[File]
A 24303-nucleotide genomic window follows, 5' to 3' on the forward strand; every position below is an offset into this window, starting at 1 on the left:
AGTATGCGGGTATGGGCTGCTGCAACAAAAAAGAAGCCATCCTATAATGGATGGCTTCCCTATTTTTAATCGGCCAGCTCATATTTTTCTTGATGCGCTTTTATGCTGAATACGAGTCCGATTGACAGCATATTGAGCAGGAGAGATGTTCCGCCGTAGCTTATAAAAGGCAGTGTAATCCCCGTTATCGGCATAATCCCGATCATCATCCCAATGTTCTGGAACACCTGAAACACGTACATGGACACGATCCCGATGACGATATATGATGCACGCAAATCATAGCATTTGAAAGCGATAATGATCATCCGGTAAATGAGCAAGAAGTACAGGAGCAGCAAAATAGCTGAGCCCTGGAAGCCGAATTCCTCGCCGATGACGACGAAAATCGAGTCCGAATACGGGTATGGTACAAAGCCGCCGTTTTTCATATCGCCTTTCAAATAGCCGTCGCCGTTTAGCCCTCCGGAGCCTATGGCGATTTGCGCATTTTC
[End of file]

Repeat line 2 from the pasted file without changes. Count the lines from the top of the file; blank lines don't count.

AGTATGCGGGTATGGGCTGCTGCAACAAAAAAGAAGCCATCCTATAATGGATGGCTTCCCTATTTTTAATCGGCCAGCTCATATTTTTCTTGATGCGCTTTTATGCTGAATACGAGTCCGATTGACAGCATATTGAGCAGGAGAGATGTTCCGCCGTAGCTTATAAAAGGCAGTGTAATCCCCGTTATCGGCATAATCCCGATCATCATCCCAATGTTCTGGAACACCTGAAACACGTACATGGACACGATCCCGATGACGATATATGATGCACGCAAATCATAGCATTTGAAAGCGATAATGATCATCCGGTAAATGAGCAAGAAGTACAGGAGCAGCAAAATAGCTGAGCCCTGGAAGCCGAATTCCTCGCCGATGACGACGAAAATCGAGTCCGAATACGGGTATGGTACAAAGCCGCCGTTTTTCATATCGCCTTTCAAATAGCCGTCGCCGTTTAGCCCTCCGGAGCCTATGGCGATTTGCGCATTTTC